The showdown between Wisconsin's Republican governor and his Democratic and public employee opponents has grown only fiercer in a state budget battle that has turned into the biggest national controversy over unions and their rights since Ronald Reagan sacked striking federal air-traffic controllers in 1981.
With no end to the two-week deadlock over his bid to slash the collective bargaining rights of teachers, police and other unions, Governor Scott Walker said a first round of 1,500 lay-offs of public employees could start next week – unless his political opponents caved in to allow his swingeing budget-repair Bill to pass today.
But the 14 Democrat lawmakers who have fled Wisconsin to neighbouring Illinois to deny the state legislature a quorum to pass Mr Walker's budget, reiterated yesterday that they would not return until the governor dropped his demand – and claimed at least one of their Republican colleagues was ready to switch sides and join them.
On Sunday, the unions scored one success when the authorities allowed protesters to continue their sit-in inside the parliament building in the state capital, Madison. A fortnight of turmoil culminated on Saturday with some 70,000 demonstrators protesting against the governor's plans.
Wisconsin, though, is now but one front in a spreading war. A similar confrontation is under way in Indiana, which Republican legislators are seeking to turn into a "right-to-work" state, by banning any requirement for private-sector workers to pay union dues. In Ohio and New Jersey too, Republican governors are taking on public unions, while in Tennessee the state teachers' union is in a desperate fight to block a law that would take away its collective bargaining rights.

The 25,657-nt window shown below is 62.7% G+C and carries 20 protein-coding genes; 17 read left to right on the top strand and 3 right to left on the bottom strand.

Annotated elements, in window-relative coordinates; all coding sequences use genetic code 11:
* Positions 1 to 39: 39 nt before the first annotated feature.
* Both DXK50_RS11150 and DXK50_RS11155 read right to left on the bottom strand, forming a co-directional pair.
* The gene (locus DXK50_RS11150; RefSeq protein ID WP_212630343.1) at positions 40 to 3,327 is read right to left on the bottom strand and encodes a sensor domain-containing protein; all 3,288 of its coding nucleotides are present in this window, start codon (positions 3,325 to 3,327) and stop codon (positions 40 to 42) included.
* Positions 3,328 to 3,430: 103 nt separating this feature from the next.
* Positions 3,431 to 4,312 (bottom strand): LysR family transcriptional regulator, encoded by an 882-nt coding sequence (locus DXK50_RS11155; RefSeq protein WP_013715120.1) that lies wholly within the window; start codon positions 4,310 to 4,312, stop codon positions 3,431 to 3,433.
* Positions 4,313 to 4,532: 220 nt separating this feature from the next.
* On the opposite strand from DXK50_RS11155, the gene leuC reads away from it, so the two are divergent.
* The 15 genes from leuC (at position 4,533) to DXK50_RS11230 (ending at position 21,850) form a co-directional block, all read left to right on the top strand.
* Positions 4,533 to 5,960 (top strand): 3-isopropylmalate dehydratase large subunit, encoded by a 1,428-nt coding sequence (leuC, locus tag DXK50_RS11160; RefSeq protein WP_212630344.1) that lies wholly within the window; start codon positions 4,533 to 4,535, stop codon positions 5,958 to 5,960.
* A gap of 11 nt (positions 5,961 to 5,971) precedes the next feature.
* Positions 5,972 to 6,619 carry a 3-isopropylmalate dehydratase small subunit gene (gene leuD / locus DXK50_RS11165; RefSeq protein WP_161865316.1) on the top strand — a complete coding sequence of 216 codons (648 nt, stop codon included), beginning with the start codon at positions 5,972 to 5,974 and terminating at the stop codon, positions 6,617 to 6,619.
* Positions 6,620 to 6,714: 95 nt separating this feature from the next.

All these showdowns have a common denominator: the dire situation of state finances exacerbated by the recession.
Mr Walker is dealing with a 2011-12 budget shortfall of $3.6bn. Like Chris Christie and Mitch Daniels, in New Jersey and Indiana, he insists that without cutting over-generous pension and healthcare rights for public employees, or imposing big tax increases, their states are headed for bankruptcy.
To an extent, the public-sector unions accept this argument; indeed, some unions in Wisconsin have offered concessions barely imaginable even a month ago. But they accuse Republicans of using a budget crisis as a pretext to cripple the unions, which are key financial and political backers of Democrats at state and national level.
Publicly, Republican leaders deny this hidden agenda. Privately, they calculate that public sympathy will ultimately shift to them, as it did with Mr Reagan.
Once public employees were the poor relations in a booming, ever more prosperous America. Today they often enjoy much better healthcare and pension rights than private-sector workers, where unions are weaker and firms have slashed benefits to stay competitive.
The battle over spending cuts and union rights in the states now looks set to feature large in the 2012 presidential campaign, as politicians in Washington grapple with virtually identical problems at a national level.